Seagriculture Speaker

Seagriculture Asia-Pacific

8 - 9 February 2023


Seaweeds of the genus Asparagopsis for effective reduction of methane emissions from red meat and dairy production

Rob Kinley, Chief Scientist, FutureFeed, Australia

About the speaker: 

Dr. Rob Kinley was an Agricultural Chemistry Analytical Technologist (BTech) from Nova Scotia Agricultural College specialising in food and animal feed and an Analytical Chemist holding a Bachelor of Science (BSc) in Chemistry and BSc in Soil Science from Dalhousie University in Canada. He was awarded his Master of Science degree from Dalhousie University with a focus on Environmental Science in Agriculture and Water Quality. Dalhousie University also awarded his Doctor of Philosophy with a focus on Animal Nutrition and alternative feed additives to enhance productivity and environmental sustainability.

Prior to joining FutureFeed, Rob was a research scientist and project leader with CSIRO Agriculture and Food in Townsville QLD, Australia where he characterized macroalgae and other novel feed additives as natural enteric antimethanogenic and productivity enhancing agents in cattle and sheep nutrition.

He has investigated microalgae and seaweeds at Dalhousie University (Canada) in dairy nutrition, and microbial inoculants and probiotics for mitigation of greenhouse gases in dairy production at Wageningen University (Netherlands).

As of 2022 Rob has 30 years’ experience including analytical laboratory management, 4 years university lecturer in Environmental Science, 10 years bioresource management, and 11 years agriculture animal experimentation in North America, Europe, and Australia.  Work included management of beef and dairy cattle, and sheep, applications involved climate respiration chambers, open path laser methodology, individual pens, group stalls, paddock scenarios, and maintaining rumen fistulated animals for in vitro and in vivo research. Certified European Union level C animal research.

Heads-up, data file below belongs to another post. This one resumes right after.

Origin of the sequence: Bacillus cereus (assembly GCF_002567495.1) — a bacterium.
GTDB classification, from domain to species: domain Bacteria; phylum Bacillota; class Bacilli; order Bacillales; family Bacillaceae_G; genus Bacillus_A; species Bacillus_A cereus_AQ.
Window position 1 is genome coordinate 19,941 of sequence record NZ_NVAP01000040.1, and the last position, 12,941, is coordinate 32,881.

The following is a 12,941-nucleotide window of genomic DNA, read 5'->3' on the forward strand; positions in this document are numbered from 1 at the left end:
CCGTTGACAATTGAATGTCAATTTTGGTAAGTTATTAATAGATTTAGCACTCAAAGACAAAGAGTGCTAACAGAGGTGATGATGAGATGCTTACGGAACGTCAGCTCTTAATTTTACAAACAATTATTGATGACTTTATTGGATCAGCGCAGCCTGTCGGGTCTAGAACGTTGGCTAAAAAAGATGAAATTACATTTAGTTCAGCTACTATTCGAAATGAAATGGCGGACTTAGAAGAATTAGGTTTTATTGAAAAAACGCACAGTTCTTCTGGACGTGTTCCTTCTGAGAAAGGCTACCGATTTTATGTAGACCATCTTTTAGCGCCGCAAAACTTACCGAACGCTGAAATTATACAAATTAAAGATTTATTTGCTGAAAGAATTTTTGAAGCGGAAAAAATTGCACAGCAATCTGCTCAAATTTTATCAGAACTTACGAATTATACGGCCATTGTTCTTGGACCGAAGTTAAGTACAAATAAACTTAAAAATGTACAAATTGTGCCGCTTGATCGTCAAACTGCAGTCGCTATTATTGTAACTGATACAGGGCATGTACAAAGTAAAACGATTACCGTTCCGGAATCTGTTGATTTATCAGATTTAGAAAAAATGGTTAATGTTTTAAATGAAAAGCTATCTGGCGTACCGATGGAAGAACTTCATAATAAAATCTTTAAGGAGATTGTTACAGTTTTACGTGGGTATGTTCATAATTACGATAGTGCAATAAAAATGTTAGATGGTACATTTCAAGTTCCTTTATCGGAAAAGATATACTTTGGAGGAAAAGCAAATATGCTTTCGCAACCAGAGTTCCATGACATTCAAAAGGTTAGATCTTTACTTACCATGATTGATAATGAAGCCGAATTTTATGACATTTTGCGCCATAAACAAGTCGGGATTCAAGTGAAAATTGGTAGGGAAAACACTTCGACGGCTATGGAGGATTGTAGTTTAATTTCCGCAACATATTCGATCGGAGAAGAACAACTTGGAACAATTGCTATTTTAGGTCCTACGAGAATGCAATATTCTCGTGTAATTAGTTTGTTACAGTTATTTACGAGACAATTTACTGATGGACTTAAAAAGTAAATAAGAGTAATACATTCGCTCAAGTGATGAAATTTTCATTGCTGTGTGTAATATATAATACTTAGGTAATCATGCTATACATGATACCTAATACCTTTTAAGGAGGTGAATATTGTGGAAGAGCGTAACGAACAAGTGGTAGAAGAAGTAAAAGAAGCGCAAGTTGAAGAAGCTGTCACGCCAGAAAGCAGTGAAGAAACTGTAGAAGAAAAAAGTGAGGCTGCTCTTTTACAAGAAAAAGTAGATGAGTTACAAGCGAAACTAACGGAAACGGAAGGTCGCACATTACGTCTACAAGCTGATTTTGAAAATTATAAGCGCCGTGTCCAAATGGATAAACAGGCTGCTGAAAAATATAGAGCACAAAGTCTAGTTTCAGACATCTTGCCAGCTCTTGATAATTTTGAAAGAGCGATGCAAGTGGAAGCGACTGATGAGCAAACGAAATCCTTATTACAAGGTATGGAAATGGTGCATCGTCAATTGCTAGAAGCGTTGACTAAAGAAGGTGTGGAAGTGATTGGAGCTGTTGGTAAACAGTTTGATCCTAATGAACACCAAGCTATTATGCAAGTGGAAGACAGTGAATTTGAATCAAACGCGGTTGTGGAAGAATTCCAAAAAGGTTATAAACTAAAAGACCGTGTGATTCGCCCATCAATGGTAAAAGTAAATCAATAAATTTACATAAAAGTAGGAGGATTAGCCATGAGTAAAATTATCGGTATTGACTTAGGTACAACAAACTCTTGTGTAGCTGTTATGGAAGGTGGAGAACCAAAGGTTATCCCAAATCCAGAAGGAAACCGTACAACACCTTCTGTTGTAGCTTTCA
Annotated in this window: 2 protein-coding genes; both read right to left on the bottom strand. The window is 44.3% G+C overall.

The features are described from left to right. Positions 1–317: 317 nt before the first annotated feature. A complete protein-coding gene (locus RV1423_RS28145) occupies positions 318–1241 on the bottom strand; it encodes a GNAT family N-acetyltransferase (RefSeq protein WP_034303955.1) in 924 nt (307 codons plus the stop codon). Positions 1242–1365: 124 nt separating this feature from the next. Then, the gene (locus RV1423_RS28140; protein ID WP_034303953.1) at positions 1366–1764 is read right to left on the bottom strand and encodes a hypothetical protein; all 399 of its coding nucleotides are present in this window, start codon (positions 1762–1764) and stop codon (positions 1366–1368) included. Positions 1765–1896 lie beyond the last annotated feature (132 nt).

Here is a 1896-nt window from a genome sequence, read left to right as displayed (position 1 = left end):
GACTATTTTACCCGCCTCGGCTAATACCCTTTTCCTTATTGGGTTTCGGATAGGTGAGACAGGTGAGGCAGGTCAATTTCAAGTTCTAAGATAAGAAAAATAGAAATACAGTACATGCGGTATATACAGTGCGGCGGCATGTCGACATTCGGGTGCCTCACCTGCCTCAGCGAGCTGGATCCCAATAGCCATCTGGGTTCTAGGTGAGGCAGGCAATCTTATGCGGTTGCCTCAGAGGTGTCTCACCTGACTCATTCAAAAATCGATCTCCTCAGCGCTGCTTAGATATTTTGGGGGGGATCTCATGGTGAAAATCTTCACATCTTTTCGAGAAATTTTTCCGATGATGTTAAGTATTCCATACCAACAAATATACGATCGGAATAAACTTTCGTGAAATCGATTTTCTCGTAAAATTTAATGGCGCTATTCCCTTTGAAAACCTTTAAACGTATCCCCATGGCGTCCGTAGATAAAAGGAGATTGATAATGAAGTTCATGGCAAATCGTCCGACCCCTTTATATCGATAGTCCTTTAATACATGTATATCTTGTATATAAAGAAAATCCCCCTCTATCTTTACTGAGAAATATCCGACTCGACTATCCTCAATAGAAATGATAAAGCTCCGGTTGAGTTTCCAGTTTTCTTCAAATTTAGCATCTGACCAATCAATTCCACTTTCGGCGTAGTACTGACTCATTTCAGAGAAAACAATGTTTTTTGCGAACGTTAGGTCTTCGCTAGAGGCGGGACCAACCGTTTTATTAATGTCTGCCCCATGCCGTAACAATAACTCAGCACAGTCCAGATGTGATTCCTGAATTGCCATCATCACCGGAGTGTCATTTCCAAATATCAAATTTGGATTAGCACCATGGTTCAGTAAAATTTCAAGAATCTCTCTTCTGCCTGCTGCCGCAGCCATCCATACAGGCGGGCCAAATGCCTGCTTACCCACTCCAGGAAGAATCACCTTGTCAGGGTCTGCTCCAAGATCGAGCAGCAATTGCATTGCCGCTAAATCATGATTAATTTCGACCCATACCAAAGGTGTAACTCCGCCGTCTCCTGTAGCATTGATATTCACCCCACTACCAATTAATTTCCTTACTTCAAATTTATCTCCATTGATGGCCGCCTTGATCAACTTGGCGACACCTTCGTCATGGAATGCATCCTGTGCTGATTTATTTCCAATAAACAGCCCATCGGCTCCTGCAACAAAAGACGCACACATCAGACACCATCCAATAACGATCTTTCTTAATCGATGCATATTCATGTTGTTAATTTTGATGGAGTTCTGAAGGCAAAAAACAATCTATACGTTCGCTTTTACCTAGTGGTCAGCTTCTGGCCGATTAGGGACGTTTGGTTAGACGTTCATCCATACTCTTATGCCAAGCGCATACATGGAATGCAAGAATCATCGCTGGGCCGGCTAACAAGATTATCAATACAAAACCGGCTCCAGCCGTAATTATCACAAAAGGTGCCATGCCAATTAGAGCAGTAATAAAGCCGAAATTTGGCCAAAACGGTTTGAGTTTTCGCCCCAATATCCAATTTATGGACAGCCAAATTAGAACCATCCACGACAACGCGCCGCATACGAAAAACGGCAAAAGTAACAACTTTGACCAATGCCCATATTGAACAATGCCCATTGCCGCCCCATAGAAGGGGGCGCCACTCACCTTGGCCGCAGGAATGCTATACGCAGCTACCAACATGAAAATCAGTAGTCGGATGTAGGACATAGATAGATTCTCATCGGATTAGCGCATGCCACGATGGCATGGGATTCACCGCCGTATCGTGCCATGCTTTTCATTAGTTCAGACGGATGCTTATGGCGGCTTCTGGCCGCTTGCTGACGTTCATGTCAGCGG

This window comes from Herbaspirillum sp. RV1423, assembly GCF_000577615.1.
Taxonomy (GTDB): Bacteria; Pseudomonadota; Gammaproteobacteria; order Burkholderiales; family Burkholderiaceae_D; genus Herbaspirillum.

He has received several Canadian national research awards (NSERC) for his work in Agriculture, and in 2016 his biotechnology work was selected as a representative of CSIRO Agriculture and Food for the innovation acceleration program (ON-2) where the red seaweed feed additive has been launched under the name FutureFeed. In 2017 Rob was appointed to the Food and Agriculture Organisation of the United Nations (FAO) in the Livestock Environmental Performance (LEAP) Partnership as part of the Technical Advisory Group on livestock feed additives.

Company info:

FutureFeed is commercializing the use of Asparagopsis seaweed as a livestock feed ingredient that reduces methane emissions by 80 per cent. FutureFeed holds the global IP rights to this technology, developed by CSIRO, James Cook University and Meat and Livestock Australia. We deliver supply chain access to our seaweed producers through a variety of licence agreements. We are progressing R+D to confirm the safety and efficacy of Asparagopsis, which in turn is opening regulatory pathways for this technology to be adopted globally.